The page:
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Only a true Southerner knows the difference between a hissie fit and a conniption and that you pitch one and have the other.

Nobody but a true Southerner knows how many fish, collard greens, Turnip greens, peas, beans, etc. make up a mess.

To the True Southerner, there are only a few sports that truly matter. SEC Football is King. Our youngin's will either play/cheer football or play t-ball/baseball/softball growing up...religiously.

A true Southerner can show or point out to you the general direction of "yonder."

A true Southerner knows exactly how long "directly" is - as in "Going to town, be back directly."

Even true Southern babies know that "Gimme some sugar" is not a request for the white, granular sweet substance that sits in a pretty little bowl in the middle of the table.

All true Southerners know exactly when "by and by" is. They might not use the term, but they know the concept well.

True Southerners know instinctively that the best gesture of solace for a neighbor who's got trouble is a plate of hot fried chicken and a big bowl of cold potato salad. (If the trouble is a real crisis, they also know to add a large banana puddin').

True Southerners grow up knowing the difference between "right near" and "a right far piece." They know that "just down the road" can be 1 mile or 20.

True Southerners both know and understand the differences between a redneck, a good ol' boy, and trailer trash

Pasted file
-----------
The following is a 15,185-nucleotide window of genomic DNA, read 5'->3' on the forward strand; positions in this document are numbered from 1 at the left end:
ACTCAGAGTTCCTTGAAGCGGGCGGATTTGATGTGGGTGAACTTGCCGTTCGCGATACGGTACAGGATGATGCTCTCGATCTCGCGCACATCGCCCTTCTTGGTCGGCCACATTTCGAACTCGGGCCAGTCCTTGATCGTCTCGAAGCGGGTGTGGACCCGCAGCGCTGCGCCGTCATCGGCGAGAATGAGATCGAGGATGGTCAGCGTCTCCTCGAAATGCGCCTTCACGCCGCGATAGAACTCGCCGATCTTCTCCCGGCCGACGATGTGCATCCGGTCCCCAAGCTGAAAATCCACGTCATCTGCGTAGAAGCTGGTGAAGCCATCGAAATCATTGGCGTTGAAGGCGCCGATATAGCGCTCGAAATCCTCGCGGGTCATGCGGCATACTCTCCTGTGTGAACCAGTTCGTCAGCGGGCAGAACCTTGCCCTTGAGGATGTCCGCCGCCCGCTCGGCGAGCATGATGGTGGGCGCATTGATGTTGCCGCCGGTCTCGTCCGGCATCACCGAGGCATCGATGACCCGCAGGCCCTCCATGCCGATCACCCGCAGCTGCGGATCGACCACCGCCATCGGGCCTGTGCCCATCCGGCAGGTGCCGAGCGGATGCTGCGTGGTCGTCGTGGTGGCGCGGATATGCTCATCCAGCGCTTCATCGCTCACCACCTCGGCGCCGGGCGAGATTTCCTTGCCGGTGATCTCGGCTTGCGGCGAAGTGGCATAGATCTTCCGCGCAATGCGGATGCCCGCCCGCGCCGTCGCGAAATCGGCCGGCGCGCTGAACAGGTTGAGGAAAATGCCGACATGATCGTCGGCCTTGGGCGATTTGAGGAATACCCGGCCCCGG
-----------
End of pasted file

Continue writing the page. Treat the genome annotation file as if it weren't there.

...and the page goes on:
No true Southerner would ever assume that the car with the flashing turn signal is actually going to make a turn.

True Southerners know that "fixin" can be used both as a noun, verb and adverb.

A true Southerner knows how to understand Southern. A booger can be a resident of the nose, a descriptive ("That ol' booger!") or something that jumps out at you in the dark and scares you to death.

True Southerners make friends standing in lines. We don't do "queues," we do "lines." And when we're in line, we talk to everybody.

Put 100 Southerners in a room and half of them will discover they're related, if only by marriage.

True Southerners never refer to one person as "ya'll."

True Southerners know grits come from corn and how to eat them.

Every true Southerner knows tomatoes with eggs, bacon, grits and coffee are perfectly wonderful; that redeye gravy is also a breakfast food; that fried green tomatoes are not breakfast food.

True Southerners understand the delicate balance of a RC Cola & Moonpie.

When you ask someone how they're doing and they reply, " Fair to middlin.", you know you're in the presence of a genuine Southerner.

Southerners say "sweet tea" and "sweet milk." Sweet tea indicates the need for sugar and lots of it - we do not like our tea unsweetened, "sweet milk" means you don't want buttermilk.

True Southerners don't say Grandma & Grandpa, we say Granny, Nana, Nini, Memaw, Mawmaw, Granmomma, Poppa, Grandaddy, Pawpaw, Pappaw...or whatever cute mispronunciation comes out of the youngin's mouth.

To a True Southerner, no matter if you are 5 or 50, it will always be Momma & Daddy (pronounced Deddy).

A True Southerner says sir or ma'am, regardless of age, and even add a Mr. or Ms. to someone even just 5 years older. We still have the fear of Momma's slap on the back of the head to forgetting to do it.

A True Southerner knows the seasons of the South. Summer, Football, Deer & Winter.

And a true Southerner knows you don't scream obscenities at little old ladies who drive 30 on the freeway? You say, "Bless her heart" and go on your way.

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Sorta make's ya fell rite at home now don't it? 

Nicely done Charles, nicely done.

Makes me right proud to be a true southerner! Now pass me some sweet tea, I'm fixin to make a mess a greens